- May 24, 2002
- Reaction score
I am an international man of mystery.I am becoming increasingly curious about your identity.
An excellent point. Of course, marketing in general relies on such distortions. Usually, they're of the baser kind: i.e., buying Brand X will get you laid. (New campaign: Coke drinkers get more sex than Pepsi drinkers.) In the case of the suits, the marketers are simply playing to the pretensions of the people who can afford to buy them. One would think such people would recognize quality and the value thereof without the need for a bogus pedigree, but I doubt the marketers would keep employing the same schtick if it weren't working.My original critique of the bespoke craze relied not so much on the fact that bespoke clothing is generally inaccessible for economical reasons, but rather on the fact that those who marketed the bespoke trend have elevated class distinctions by plucking the suit from its democratic roots and planting it in a mythical, unassailable past before the traditions of the ancient and noble order and had been usurped.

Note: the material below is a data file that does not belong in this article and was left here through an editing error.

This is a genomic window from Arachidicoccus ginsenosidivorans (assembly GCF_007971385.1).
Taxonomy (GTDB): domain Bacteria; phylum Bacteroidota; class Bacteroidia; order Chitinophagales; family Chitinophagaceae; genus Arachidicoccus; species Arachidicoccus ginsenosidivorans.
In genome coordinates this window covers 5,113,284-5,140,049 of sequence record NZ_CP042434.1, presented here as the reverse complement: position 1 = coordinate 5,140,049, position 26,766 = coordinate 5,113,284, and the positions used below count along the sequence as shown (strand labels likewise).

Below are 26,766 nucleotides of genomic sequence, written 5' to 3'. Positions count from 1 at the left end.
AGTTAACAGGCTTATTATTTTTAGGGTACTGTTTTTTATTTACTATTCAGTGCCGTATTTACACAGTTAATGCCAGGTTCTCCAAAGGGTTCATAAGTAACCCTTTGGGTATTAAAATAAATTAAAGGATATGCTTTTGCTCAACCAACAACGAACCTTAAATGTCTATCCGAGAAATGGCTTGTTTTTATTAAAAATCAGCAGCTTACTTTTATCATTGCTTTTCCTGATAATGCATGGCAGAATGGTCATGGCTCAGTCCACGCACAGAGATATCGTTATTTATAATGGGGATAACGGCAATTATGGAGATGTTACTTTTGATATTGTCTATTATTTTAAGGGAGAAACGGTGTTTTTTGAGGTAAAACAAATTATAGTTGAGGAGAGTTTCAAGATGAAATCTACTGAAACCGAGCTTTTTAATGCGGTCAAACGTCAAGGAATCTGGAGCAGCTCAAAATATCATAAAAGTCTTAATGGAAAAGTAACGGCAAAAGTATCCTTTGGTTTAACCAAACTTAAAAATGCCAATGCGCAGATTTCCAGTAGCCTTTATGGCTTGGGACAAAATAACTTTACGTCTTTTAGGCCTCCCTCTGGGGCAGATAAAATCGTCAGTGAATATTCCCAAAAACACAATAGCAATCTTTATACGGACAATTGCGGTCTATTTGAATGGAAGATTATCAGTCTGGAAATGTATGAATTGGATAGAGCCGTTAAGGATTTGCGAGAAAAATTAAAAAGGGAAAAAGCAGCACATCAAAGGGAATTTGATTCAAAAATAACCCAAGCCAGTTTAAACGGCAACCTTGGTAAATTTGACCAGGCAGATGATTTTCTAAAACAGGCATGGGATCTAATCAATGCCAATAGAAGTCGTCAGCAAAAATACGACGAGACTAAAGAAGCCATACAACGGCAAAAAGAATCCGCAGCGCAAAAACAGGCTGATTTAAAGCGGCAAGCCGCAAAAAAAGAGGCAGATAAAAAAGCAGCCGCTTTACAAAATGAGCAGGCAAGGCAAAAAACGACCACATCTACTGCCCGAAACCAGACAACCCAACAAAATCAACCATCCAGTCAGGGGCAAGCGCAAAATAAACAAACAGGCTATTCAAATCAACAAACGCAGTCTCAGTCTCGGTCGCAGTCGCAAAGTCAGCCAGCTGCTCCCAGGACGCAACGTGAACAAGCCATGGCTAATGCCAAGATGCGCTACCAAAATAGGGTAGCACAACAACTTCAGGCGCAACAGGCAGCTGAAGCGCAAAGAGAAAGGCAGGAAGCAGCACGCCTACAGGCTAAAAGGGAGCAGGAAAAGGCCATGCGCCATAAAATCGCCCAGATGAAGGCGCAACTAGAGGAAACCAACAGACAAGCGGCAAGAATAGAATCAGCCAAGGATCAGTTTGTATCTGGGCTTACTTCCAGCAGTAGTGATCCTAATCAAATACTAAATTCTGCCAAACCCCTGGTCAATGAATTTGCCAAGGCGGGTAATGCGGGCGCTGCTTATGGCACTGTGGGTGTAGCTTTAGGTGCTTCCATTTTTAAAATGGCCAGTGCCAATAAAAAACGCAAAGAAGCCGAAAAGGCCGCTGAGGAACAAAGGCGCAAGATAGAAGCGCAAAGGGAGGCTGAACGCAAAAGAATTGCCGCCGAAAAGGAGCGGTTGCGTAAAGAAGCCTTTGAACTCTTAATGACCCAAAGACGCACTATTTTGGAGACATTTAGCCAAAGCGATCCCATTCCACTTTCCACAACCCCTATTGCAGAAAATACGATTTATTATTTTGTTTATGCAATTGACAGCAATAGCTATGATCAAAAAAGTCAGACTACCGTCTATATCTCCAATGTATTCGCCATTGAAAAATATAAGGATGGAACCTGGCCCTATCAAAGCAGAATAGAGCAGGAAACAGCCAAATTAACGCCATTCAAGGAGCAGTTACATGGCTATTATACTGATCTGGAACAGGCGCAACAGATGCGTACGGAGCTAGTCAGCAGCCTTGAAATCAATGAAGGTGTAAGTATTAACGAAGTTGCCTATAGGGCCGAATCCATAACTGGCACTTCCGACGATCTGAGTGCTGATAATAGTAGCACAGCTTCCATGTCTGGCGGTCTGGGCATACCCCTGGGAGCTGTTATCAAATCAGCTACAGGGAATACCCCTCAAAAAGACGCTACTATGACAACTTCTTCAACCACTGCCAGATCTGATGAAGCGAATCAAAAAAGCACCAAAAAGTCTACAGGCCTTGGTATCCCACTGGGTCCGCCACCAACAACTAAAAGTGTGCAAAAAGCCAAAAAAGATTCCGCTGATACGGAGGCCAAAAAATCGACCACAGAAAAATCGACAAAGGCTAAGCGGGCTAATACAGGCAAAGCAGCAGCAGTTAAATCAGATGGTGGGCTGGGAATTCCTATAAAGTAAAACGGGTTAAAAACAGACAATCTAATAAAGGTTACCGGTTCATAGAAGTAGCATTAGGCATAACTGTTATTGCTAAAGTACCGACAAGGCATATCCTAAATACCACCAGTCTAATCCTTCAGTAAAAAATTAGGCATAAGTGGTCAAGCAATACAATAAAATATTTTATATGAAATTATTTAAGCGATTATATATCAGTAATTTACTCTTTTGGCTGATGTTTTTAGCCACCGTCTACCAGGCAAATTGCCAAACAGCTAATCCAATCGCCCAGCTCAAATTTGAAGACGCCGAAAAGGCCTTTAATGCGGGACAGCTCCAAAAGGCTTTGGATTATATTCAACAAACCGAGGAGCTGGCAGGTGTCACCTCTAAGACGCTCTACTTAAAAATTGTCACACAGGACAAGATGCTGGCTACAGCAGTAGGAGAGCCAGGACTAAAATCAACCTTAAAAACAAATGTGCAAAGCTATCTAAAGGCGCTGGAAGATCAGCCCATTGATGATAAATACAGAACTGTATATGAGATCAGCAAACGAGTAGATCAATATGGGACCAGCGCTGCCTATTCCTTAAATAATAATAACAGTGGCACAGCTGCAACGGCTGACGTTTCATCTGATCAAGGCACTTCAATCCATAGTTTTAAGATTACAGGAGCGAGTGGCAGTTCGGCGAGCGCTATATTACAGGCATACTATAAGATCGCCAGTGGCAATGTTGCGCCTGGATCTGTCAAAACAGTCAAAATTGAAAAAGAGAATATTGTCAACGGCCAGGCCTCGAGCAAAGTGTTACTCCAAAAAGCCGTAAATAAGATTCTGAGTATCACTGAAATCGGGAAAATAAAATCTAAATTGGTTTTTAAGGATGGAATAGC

Well, again, this sort of "populism" is, in its own way, as suspect as the "traditionalism" of the suit. Certainly the aesthetic begins with populist influences. However, I don't see how couture can ever be truly populist. These designers are "elevating" today's streetclothes in much the way Paone, et al., "elevate" the streetclothes of a previous generation...in concept, in class consciousness, and in price. The modernists, or post-modernists, or post-post-modernists, may be doing it with a greater sense of irony"”although I wouldn't guarantee it for all of them"”but they're still usurping the common and reinventing (or simply redeploying) it as rareified. Even "hip" diffusion lines are marketed on the premise that you're buying into the class of the marque at the entry level. Once you see past the hype, I don't think it makes much difference, socially or politically, whether you wear an Attolini bespoke suit or inside-out Evisu jeans with "eat the rich" scrawled on them in crayon. It just comes down to what resonates with you on a purely personal level. As I'm a man of moods"”as well as mysteryIn contrast, many modern designers are inherently populist, either taking inspiration from inexpensive streetwear and symbols of youthful rebellion or consciously looking towards the future.Â The designs of Raf Simons, though not particularly subtle, are a good example of the former, those of Hedi Slimane, the latter.